Aren't pictures worth a thousand words? Well, I'm going to save you the trouble of reading 75,000 words and have selected the best twenty percent for you to view at your leisure. Lots of things we weren't allowed to take pictures of, so, quite naturally, there are not very many pictures of some of the spectacular things we saw. Let's just say, it was a wonderful couple of weeks with Grandma and Grandpa!
Florence was crowded, rainy, and charming in its artsy way. We enjoyed a very central location and took in the local culture by eating at a late hour without the kids (we went as couples, taking turns watching the kids). The art museums were spectacular, but exhausting, as museums are wont to be.
Rome was, well, really old. It was sweet to see the ruins and imagine a thriving city there at one time, but honestly, Turkey has better ruins. Imagine that, better ruins. :) In Turkey they let you climb all over the ruins and really get close. But Turkey doesn't have the Colosseum or The Arch of Constantine. I really enjoyed seeing in person all of the things that hitherto have only been a page in an art history textbook. The process of getting to the Sistine Chapel was way more complicated than I ever dreamed it could be! We waited in line for 2 hours (our fault for not having reservations...but, as a plus, we went on a free day and saved a lot of money), then we were led through what felt like miles of anterooms gloriously decorated with frescoes, paintings, gold, carvings, etc. before we ever got to the Sistine Chapel. Once we finally got to Michaelangelo's masterpiece, you would have thought that we wouldn't have much art appreciation left in us. The man clapping his hands and bellowing out "SI-lence!" to the hoards below didn't help with that problem. Despite the downsides, however, it was still amazing. I have no idea how anyone, or even a group of people, could paint something so masterful and so beautiful. Extraordinary. St. Peter's Basilica blew my mind. It literally brought tears to my eyes. I love that it is still functioning as a church and not a museum or merely a destination for visitors. It was very prayerful and reverent as well as overwhelmingly beautiful and glorious.
The Colli Hills, about 40 minutes from us, are really quite lovely. It was nice to be out in nature and away from people after so many crowds, lines, and bustle. We enjoyed our hike to the top. Matt was such a trooper hauling Dominic up there in a baby backpack. Grandpa carried Cate in the other backpack and was a tropper too (she's just not quite as heavy). We saw some really gnarly vineyards, olive trees, and a persimmon tree. As a side note, we do not recommend not-quite-ripe persimmons. Psch, eckk, yuck! They taste like chalk and give you the worst cotton mouth you've ever had.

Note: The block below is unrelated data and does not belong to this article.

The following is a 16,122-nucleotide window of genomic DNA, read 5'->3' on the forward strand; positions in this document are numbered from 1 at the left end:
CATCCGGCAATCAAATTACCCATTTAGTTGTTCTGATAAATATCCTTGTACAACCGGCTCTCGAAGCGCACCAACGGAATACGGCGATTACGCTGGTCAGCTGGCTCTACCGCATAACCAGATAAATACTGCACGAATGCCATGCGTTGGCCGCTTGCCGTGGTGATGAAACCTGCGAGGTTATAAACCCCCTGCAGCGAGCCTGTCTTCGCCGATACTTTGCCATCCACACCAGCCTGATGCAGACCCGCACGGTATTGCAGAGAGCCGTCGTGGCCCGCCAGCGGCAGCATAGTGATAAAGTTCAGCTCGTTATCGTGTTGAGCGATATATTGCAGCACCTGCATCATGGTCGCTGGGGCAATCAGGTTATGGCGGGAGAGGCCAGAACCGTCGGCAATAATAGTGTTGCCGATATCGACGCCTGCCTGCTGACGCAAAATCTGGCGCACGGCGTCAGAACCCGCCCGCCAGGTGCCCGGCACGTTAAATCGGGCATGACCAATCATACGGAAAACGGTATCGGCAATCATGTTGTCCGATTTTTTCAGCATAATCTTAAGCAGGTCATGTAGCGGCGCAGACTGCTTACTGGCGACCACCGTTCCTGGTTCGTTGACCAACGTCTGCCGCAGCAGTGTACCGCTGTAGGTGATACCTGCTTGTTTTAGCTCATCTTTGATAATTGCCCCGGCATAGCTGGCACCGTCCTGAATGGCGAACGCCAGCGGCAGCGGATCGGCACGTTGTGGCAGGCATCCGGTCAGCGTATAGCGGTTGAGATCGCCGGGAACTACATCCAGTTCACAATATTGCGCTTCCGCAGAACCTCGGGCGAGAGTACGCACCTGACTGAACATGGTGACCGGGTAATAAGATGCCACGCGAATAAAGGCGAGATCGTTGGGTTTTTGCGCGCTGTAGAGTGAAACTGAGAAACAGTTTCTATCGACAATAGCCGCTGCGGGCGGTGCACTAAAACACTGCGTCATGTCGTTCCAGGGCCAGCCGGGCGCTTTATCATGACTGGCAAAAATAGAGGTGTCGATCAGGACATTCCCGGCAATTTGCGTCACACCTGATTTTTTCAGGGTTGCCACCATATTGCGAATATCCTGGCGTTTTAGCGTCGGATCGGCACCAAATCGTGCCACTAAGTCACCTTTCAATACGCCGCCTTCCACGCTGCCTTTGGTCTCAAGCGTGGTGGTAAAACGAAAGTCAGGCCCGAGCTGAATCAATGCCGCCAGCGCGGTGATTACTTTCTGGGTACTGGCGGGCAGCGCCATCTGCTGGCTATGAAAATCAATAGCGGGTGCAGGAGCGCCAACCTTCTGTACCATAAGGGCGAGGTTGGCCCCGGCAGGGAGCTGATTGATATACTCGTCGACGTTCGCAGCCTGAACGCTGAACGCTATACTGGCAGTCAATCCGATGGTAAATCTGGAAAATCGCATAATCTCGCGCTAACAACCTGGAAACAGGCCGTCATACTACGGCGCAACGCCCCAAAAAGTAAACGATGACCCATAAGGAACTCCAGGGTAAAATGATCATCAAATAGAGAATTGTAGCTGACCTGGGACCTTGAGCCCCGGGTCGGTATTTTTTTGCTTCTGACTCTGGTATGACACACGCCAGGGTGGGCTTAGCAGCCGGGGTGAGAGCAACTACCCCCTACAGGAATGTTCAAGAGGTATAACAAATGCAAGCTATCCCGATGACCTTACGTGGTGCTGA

Verona was a charming city. It was a quaint little place full of its own wonders. The entire city is built upon Roman ruins. It has great shops, restaurants, and fun places to see. It was a joy just to wander around.
Lastly, we went to Venice. I know I've already posted about Venice, so I'll keep it brief. We went after a rainy day. The city had a slightly sewagey smell. But despite that, it was still a very endearing city. Because of the ill weather, we were able to walk right into St. Mark's Basilica without waiting at all. That was a miracle. It was a gold, Byzantine wonder. There are mosaics everywhere! According to Rick Steve's, who knows all, of course, the ceiling is as large as a football field and to do the mosaics would be like paving a football field with contacts (but of different shapes, etc!). We also took a boat ride to Murano island and saw a very brief demonstration on glass-blowing. I wish it had been longer because it was really fascinating. Mom and I gave in and bought necklaces with Murano glass beads. They're pretty cool, I must say.
At home, in Padova, we had a little (early) birthday celebration for Cate with a chocolate torte. She sure enjoyed that! It was wonderful to have Grandma and Grandpa here to celebrate it with us.
We had a fantastic time and wore ourselves out with wonder. Now it's back to the everyday grind, which is much less exciting...and exhausting.